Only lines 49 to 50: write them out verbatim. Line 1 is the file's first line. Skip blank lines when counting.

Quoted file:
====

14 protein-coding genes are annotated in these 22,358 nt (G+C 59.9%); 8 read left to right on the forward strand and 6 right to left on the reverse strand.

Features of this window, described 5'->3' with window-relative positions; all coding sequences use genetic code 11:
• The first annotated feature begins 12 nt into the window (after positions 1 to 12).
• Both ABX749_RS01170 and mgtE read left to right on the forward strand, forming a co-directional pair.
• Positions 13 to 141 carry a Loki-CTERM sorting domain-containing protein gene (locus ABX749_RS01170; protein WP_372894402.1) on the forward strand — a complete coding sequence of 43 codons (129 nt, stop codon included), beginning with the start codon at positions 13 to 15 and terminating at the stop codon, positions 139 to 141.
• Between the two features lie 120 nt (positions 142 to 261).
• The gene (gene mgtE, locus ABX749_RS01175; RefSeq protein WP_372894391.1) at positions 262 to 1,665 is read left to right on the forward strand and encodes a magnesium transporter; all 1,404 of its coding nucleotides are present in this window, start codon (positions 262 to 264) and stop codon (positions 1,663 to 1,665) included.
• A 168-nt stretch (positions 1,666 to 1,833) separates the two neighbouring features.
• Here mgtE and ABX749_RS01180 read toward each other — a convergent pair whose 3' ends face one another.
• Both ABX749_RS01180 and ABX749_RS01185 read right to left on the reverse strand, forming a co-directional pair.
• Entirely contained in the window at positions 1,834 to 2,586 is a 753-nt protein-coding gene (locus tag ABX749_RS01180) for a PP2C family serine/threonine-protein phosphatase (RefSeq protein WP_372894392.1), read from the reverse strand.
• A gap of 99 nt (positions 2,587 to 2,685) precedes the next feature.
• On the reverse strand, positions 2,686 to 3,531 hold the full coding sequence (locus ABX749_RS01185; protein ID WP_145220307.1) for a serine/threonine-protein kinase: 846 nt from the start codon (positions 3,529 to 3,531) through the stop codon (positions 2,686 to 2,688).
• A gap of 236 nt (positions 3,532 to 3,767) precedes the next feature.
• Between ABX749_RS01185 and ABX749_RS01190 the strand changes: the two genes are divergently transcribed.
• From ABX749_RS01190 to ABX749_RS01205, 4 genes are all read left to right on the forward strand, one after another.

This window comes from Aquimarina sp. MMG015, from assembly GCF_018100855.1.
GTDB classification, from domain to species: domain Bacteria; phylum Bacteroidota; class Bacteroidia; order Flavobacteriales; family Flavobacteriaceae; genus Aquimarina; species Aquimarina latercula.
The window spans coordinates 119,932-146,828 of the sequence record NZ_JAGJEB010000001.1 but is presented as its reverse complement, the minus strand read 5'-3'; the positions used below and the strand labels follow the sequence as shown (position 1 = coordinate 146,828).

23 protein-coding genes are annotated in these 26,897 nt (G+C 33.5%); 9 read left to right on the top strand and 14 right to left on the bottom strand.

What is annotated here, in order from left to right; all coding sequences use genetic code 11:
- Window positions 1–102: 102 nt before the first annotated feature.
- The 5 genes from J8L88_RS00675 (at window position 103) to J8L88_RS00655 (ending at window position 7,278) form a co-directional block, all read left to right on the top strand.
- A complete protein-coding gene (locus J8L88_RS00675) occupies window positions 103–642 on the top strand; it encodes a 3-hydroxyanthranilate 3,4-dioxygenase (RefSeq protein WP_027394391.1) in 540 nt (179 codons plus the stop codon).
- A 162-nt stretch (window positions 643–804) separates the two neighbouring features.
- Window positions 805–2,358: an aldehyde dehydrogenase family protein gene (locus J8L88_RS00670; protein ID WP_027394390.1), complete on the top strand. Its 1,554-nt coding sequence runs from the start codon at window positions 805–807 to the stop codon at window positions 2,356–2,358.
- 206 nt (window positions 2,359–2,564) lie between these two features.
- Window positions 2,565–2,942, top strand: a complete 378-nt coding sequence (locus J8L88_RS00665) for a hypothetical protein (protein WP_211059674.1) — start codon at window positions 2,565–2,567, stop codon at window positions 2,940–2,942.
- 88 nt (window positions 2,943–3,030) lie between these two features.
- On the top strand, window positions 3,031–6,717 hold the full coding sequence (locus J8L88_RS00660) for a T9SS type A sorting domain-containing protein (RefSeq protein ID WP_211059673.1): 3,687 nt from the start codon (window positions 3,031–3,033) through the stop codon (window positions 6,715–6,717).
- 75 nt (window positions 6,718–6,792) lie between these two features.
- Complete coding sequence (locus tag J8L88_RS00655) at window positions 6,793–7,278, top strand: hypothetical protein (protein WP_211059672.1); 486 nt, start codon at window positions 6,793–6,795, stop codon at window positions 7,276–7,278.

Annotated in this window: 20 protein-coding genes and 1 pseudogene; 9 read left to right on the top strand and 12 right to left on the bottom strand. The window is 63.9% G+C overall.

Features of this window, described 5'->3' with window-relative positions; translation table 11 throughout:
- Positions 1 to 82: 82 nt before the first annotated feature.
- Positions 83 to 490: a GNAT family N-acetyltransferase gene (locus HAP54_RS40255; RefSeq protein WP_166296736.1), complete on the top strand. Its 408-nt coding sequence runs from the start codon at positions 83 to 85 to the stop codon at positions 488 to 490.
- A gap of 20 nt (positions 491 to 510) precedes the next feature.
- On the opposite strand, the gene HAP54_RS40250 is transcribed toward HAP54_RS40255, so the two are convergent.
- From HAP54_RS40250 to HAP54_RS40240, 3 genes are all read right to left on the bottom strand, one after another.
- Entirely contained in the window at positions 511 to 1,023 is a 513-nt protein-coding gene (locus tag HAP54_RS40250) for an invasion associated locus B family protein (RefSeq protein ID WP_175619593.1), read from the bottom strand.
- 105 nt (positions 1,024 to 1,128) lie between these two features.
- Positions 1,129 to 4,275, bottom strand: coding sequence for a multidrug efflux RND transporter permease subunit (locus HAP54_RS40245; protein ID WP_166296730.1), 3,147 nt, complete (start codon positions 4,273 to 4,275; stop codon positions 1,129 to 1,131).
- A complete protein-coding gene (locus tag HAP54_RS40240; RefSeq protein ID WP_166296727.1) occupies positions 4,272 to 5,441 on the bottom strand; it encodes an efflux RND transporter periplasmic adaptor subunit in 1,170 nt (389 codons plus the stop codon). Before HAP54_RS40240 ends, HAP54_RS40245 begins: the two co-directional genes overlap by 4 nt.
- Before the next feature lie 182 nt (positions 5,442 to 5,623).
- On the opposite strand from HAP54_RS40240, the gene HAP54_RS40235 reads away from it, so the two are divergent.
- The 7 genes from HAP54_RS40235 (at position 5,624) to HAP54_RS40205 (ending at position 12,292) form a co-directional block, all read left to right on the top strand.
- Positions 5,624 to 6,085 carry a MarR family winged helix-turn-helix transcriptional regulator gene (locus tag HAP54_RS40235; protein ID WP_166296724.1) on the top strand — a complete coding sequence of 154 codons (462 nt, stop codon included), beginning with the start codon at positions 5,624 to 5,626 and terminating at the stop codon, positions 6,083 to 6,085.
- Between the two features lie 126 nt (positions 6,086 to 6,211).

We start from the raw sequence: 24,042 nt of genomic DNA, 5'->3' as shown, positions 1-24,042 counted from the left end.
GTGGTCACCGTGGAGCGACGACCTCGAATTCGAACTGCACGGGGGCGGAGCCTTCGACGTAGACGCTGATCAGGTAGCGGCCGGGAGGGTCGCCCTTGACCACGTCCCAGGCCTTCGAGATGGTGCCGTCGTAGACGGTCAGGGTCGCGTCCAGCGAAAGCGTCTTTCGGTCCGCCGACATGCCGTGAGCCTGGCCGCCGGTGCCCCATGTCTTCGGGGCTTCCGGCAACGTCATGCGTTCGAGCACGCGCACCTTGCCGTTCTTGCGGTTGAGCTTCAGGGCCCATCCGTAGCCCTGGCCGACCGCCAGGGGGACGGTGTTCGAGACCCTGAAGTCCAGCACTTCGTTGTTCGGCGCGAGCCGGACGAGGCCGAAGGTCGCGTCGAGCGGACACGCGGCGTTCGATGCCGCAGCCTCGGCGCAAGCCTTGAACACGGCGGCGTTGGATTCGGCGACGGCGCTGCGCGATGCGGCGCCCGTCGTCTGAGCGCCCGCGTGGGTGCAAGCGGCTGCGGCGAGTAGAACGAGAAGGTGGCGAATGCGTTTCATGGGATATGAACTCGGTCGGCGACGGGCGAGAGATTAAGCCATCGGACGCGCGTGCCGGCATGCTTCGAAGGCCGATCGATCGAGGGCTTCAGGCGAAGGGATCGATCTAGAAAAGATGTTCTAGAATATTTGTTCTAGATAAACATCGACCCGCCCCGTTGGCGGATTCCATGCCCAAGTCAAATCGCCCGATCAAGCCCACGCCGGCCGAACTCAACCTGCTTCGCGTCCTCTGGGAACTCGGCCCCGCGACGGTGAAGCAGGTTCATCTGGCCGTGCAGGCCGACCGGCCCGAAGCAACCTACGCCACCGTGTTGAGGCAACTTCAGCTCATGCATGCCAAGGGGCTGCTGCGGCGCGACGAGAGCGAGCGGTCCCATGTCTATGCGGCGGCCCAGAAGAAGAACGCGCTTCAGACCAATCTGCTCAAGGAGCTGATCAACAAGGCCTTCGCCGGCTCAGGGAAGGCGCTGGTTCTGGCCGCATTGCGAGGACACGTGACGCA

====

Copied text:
We start from the raw sequence: 24,042 nt of genomic DNA, 5'->3' as shown, positions 1-24,042 counted from the left end.
GTGGTCACCGTGGAGCGACGACCTCGAATTCGAACTGCACGGGGGCGGAGCCTTCGACGTAGACGCTGATCAGGTAGCGGCCGGGAGGGTCGCCCTTGACCACGTCCCAGGCCTTCGAGATGGTGCCGTCGTAGACGGTCAGGGTCGCGTCCAGCGAAAGCGTCTTTCGGTCCGCCGACATGCCGTGAGCCTGGCCGCCGGTGCCCCATGTCTTCGGGGCTTCCGGCAACGTCATGCGTTCGAGCACGCGCACCTTGCCGTTCTTGCGGTTGAGCTTCAGGGCCCATCCGTAGCCCTGGCCGACCGCCAGGGGGACGGTGTTCGAGACCCTGAAGTCCAGCACTTCGTTGTTCGGCGCGAGCCGGACGAGGCCGAAGGTCGCGTCGAGCGGACACGCGGCGTTCGATGCCGCAGCCTCGGCGCAAGCCTTGAACACGGCGGCGTTGGATTCGGCGACGGCGCTGCGCGATGCGGCGCCCGTCGTCTGAGCGCCCGCGTGGGTGCAAGCGGCTGCGGCGAGTAGAACGAGAAGGTGGCGAATGCGTTTCATGGGATATGAACTCGGTCGGCGACGGGCGAGAGATTAAGCCATCGGACGCGCGTGCCGGCATGCTTCGAAGGCCGATCGATCGAGGGCTTCAGGCGAAGGGATCGATCTAGAAAAGATGTTCTAGAATATTTGTTCTAGATAAACATCGACCCGCCCCGTTGGCGGATTCCATGCCCAAGTCAAATCGCCCGATCAAGCCCACGCCGGCCGAACTCAACCTGCTTCGCGTCCTCTGGGAACTCGGCCCCGCGACGGTGAAGCAGGTTCATCTGGCCGTGCAGGCCGACCGGCCCGAAGCAACCTACGCCACCGTGTTGAGGCAACTTCAGCTCATGCATGCCAAGGGGCTGCTGCGGCGCGACGAGAGCGAGCGGTCCCATGTCTATGCGGCGGCCCAGAAGAAGAACGCGCTTCAGACCAATCTGCTCAAGGAGCTGATCAACAAGGCCTTCGCCGGCTCAGGGAAGGCGCTGGTTCTGGCCGCATTGCGAGGACACGTGACGCA